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Eleanor Bradford reports
"The RNIB is looking for a high profile test case"
 real 56k

Wednesday, 18 April, 2001, 06:14 GMT 07:14 UK
Websites warned over access
Sharon Mackenzie
Sharon Mackenzie finds some sites difficult to navigate
Scottish companies have been warned they could face prosecution if their websites are not accessible by the deaf and the visually impaired.

Inadequate design means many of those who have eyesight problems cannot "read" websites using special browser software.

The Royal National Institute for the Blind says few companies realise they might be breaking anti-discrimination laws - and the charity is looking for a high-profile test case.

Technology like speech recognition or special touch facilities make computers much more accessible.

Software used to help the visually impaired view websites
Special software can help
The internet potentially offers a door to all kinds of services and information, but poor design can render it a useless resource.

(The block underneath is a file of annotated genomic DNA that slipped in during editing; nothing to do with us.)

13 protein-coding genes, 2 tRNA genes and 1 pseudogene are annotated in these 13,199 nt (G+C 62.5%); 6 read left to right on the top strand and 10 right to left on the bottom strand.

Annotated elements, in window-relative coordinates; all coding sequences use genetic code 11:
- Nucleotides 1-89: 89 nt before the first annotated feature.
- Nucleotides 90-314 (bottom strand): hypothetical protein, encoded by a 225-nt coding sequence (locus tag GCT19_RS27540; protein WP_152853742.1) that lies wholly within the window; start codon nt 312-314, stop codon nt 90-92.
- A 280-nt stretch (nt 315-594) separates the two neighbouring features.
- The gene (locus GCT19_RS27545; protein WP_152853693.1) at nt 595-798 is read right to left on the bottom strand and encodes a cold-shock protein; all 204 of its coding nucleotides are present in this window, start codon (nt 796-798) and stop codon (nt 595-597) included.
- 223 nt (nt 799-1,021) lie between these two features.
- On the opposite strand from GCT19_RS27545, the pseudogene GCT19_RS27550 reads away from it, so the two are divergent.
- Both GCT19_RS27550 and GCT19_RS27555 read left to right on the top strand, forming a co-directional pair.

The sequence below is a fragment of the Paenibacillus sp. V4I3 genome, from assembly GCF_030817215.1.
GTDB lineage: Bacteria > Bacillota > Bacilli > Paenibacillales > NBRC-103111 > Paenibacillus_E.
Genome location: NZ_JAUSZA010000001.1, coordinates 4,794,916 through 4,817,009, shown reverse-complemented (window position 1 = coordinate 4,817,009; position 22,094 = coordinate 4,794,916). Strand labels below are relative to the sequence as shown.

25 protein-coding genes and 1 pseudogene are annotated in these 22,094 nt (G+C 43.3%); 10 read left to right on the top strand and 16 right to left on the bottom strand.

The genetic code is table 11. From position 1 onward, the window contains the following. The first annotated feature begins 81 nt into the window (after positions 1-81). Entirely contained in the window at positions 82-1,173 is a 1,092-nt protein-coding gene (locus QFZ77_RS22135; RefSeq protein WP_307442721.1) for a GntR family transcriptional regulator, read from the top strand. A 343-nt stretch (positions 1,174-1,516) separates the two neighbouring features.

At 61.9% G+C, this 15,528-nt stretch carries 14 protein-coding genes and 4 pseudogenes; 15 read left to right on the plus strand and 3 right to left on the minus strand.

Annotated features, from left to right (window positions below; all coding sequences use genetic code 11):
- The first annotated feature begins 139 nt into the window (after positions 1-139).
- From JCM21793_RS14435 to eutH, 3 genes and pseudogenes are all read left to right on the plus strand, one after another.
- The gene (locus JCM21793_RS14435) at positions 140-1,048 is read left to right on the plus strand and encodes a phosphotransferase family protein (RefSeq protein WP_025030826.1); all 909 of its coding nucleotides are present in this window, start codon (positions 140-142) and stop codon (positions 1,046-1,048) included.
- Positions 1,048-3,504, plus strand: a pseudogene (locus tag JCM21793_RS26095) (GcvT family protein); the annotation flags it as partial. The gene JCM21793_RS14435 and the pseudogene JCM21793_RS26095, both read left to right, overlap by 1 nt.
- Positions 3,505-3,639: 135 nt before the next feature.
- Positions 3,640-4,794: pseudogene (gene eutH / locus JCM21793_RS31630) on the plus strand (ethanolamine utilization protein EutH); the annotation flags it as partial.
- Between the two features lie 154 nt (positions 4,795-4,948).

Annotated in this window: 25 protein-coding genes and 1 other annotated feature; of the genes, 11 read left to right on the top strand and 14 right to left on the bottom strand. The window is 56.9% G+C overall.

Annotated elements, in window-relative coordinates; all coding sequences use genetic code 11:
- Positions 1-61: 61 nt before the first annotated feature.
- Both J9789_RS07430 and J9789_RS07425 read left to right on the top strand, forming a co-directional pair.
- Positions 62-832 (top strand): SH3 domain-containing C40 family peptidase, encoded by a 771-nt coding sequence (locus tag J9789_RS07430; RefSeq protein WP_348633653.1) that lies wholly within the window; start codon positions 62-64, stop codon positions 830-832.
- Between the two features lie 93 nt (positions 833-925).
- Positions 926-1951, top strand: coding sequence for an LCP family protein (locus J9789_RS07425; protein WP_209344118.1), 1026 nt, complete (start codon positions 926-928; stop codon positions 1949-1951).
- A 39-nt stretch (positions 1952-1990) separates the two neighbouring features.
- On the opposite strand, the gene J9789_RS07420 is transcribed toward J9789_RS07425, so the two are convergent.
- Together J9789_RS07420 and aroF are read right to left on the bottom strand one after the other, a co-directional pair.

Dr Nick Fiddes from Scotweb is leading the campaign to make companies aware of the problem.

He said that, although many websites appear to be acting in breach of anti-discrimination legislation, no company has yet been brought to court.

An example of just how bad the problem can be emerged during the winter's train delays.

All the rail companies urged people to go to their websites for the latest information, however Dr Fiddes said ScotRail's site was unreadable.

A piece of software called Bobby, which can be easily accessed over the internet, identifies those sites which can and cannot be accessed by the disabled.

The tourist board, Glasgow City Council and Dumfries and Galloway Council all failed the test.

But Edinburgh, Aberdeen and Highland councils' sites would allow people with special browsers to access them.

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